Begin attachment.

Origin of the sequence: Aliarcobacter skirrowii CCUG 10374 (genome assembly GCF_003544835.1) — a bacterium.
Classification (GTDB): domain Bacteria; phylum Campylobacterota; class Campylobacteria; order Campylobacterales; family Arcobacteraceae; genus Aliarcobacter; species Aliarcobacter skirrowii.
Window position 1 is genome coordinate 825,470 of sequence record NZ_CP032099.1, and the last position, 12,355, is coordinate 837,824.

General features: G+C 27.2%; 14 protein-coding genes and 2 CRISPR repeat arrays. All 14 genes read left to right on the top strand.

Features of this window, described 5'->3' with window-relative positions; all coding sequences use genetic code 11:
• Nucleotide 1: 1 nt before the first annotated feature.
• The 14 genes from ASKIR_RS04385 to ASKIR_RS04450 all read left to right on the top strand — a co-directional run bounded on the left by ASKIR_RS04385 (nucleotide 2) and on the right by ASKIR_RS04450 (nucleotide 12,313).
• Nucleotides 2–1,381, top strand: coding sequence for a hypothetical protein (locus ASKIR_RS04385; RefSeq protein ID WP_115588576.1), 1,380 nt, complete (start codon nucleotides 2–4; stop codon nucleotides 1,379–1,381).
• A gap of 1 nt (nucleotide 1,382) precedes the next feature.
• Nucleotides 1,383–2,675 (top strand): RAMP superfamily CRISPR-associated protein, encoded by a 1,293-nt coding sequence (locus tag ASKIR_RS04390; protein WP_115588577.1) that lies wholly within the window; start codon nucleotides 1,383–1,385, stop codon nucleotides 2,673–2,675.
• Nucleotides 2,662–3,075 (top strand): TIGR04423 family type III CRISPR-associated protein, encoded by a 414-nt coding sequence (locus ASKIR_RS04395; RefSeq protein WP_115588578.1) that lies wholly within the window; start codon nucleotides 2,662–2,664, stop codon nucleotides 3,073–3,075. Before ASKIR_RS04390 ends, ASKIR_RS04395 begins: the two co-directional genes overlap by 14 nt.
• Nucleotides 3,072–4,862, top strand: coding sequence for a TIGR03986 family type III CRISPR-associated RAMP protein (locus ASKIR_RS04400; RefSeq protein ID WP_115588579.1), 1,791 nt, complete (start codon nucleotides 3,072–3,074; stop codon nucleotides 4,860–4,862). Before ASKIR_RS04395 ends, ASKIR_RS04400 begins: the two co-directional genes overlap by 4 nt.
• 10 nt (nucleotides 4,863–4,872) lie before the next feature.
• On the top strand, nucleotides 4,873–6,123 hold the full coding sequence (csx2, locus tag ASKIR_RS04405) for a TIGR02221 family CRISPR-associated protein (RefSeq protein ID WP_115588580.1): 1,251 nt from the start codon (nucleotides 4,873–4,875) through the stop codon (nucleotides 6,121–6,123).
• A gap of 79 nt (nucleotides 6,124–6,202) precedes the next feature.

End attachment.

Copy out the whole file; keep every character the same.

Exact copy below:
Origin of the sequence: Aliarcobacter skirrowii CCUG 10374 (genome assembly GCF_003544835.1) — a bacterium.
Classification (GTDB): domain Bacteria; phylum Campylobacterota; class Campylobacteria; order Campylobacterales; family Arcobacteraceae; genus Aliarcobacter; species Aliarcobacter skirrowii.
Window position 1 is genome coordinate 825,470 of sequence record NZ_CP032099.1, and the last position, 12,355, is coordinate 837,824.

General features: G+C 27.2%; 14 protein-coding genes and 2 CRISPR repeat arrays. All 14 genes read left to right on the top strand.

Features of this window, described 5'->3' with window-relative positions; all coding sequences use genetic code 11:
• Nucleotide 1: 1 nt before the first annotated feature.
• The 14 genes from ASKIR_RS04385 to ASKIR_RS04450 all read left to right on the top strand — a co-directional run bounded on the left by ASKIR_RS04385 (nucleotide 2) and on the right by ASKIR_RS04450 (nucleotide 12,313).
• Nucleotides 2–1,381, top strand: coding sequence for a hypothetical protein (locus ASKIR_RS04385; RefSeq protein ID WP_115588576.1), 1,380 nt, complete (start codon nucleotides 2–4; stop codon nucleotides 1,379–1,381).
• A gap of 1 nt (nucleotide 1,382) precedes the next feature.
• Nucleotides 1,383–2,675 (top strand): RAMP superfamily CRISPR-associated protein, encoded by a 1,293-nt coding sequence (locus tag ASKIR_RS04390; protein WP_115588577.1) that lies wholly within the window; start codon nucleotides 1,383–1,385, stop codon nucleotides 2,673–2,675.
• Nucleotides 2,662–3,075 (top strand): TIGR04423 family type III CRISPR-associated protein, encoded by a 414-nt coding sequence (locus ASKIR_RS04395; RefSeq protein WP_115588578.1) that lies wholly within the window; start codon nucleotides 2,662–2,664, stop codon nucleotides 3,073–3,075. Before ASKIR_RS04390 ends, ASKIR_RS04395 begins: the two co-directional genes overlap by 14 nt.
• Nucleotides 3,072–4,862, top strand: coding sequence for a TIGR03986 family type III CRISPR-associated RAMP protein (locus ASKIR_RS04400; RefSeq protein ID WP_115588579.1), 1,791 nt, complete (start codon nucleotides 3,072–3,074; stop codon nucleotides 4,860–4,862). Before ASKIR_RS04395 ends, ASKIR_RS04400 begins: the two co-directional genes overlap by 4 nt.
• 10 nt (nucleotides 4,863–4,872) lie before the next feature.
• On the top strand, nucleotides 4,873–6,123 hold the full coding sequence (csx2, locus tag ASKIR_RS04405) for a TIGR02221 family CRISPR-associated protein (RefSeq protein ID WP_115588580.1): 1,251 nt from the start codon (nucleotides 4,873–4,875) through the stop codon (nucleotides 6,121–6,123).
• A gap of 79 nt (nucleotides 6,124–6,202) precedes the next feature.